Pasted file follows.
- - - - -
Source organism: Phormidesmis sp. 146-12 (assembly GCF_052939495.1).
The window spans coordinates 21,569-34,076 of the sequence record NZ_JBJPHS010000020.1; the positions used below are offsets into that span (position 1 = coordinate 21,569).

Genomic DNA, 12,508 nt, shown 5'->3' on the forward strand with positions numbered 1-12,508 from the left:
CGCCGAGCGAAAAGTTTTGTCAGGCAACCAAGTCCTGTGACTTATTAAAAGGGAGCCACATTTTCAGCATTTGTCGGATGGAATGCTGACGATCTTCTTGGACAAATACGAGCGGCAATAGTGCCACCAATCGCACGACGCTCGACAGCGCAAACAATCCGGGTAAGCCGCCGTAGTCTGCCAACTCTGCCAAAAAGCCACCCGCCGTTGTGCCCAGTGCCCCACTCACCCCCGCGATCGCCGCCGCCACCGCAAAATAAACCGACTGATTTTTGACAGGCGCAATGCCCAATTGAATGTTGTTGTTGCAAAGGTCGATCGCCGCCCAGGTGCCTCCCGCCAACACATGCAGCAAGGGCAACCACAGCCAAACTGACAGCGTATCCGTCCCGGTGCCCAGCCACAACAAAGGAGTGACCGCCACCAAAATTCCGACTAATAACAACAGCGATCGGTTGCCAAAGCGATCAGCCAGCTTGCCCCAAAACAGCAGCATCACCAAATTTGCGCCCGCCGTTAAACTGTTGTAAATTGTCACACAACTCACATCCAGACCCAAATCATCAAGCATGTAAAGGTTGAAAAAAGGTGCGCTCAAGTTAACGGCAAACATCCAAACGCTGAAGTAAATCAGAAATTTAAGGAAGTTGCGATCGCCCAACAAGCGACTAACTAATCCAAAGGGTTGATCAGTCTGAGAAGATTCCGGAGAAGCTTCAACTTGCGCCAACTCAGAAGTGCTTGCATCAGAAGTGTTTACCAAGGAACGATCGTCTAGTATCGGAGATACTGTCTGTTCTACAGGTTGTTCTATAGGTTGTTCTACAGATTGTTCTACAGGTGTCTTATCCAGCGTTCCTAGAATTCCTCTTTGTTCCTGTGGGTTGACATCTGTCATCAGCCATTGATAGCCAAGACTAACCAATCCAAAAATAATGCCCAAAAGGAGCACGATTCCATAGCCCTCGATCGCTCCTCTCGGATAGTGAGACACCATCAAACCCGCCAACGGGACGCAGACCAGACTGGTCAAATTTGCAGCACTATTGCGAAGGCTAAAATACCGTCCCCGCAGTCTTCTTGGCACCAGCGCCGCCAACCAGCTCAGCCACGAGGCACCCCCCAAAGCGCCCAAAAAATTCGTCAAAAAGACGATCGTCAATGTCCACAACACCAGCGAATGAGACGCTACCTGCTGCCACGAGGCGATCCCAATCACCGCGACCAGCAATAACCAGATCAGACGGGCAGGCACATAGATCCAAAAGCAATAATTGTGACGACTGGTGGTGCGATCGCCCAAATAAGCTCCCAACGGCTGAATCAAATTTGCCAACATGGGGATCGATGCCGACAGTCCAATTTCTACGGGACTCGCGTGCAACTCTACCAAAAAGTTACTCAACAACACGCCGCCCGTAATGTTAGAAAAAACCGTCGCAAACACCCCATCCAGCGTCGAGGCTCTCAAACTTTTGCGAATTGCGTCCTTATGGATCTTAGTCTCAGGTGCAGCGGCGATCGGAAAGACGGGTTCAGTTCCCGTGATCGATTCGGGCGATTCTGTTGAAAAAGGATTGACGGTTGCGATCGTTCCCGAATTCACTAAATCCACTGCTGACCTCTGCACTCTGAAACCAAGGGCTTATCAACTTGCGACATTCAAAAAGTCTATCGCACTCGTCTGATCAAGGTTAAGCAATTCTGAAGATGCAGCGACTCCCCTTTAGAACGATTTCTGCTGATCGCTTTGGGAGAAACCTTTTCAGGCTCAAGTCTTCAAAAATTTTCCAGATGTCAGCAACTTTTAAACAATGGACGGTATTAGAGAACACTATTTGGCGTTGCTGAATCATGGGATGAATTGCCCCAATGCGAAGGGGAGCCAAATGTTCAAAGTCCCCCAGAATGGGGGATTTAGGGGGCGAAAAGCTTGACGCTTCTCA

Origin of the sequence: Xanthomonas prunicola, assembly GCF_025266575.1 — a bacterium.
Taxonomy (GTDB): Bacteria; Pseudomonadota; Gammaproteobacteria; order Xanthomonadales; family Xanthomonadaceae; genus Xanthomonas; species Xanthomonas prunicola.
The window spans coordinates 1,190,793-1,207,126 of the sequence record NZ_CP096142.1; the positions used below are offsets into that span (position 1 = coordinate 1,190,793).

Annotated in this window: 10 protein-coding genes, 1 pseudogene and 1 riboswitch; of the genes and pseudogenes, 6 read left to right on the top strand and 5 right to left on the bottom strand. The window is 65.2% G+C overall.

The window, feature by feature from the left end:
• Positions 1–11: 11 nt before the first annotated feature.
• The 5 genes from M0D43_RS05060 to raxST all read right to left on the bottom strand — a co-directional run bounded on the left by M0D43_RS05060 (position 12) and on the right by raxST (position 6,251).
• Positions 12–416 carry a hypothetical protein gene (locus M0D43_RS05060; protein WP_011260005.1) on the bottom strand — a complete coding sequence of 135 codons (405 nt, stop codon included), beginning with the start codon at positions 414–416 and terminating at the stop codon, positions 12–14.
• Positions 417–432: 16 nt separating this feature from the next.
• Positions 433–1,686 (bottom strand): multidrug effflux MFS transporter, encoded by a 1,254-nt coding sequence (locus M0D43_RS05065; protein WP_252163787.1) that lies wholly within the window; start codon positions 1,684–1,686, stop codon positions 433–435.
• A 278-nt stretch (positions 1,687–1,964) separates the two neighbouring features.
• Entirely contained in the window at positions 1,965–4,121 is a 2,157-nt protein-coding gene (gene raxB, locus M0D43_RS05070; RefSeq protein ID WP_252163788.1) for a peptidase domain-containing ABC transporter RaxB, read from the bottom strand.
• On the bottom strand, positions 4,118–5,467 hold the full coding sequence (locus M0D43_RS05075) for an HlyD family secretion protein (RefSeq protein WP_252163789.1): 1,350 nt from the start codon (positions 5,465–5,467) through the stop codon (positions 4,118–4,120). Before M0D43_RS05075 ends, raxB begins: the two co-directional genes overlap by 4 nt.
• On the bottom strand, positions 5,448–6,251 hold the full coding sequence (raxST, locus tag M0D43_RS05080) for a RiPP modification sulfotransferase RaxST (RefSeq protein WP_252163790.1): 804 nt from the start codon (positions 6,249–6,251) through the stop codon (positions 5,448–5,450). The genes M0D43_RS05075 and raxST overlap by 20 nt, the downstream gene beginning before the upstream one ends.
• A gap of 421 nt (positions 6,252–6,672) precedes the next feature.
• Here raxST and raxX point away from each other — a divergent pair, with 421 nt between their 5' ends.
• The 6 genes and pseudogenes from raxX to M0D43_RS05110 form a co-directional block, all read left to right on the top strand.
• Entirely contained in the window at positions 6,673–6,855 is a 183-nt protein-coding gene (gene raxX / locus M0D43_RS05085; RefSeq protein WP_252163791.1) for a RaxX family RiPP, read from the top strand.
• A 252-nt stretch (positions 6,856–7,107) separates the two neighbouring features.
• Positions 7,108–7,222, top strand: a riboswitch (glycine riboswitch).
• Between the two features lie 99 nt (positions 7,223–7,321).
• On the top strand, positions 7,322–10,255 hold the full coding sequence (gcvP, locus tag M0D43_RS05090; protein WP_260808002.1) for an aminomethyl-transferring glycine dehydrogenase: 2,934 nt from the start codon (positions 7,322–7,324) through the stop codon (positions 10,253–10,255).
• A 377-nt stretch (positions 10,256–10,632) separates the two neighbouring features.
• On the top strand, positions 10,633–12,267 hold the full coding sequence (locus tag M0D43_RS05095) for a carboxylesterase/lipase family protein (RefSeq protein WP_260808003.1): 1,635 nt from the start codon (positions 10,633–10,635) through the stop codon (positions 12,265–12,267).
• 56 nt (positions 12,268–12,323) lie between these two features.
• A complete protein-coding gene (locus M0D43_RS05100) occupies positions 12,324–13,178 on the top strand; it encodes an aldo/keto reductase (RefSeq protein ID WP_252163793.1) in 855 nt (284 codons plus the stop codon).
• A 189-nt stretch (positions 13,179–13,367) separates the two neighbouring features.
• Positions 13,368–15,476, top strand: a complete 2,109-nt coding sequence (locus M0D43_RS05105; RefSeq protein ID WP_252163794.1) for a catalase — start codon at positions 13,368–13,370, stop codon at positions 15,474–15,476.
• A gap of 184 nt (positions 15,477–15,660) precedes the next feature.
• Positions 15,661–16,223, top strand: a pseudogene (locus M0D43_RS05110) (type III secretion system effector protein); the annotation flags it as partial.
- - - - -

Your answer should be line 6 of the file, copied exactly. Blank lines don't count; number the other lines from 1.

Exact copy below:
Taxonomy (GTDB): Bacteria; Pseudomonadota; Gammaproteobacteria; order Xanthomonadales; family Xanthomonadaceae; genus Xanthomonas; species Xanthomonas prunicola.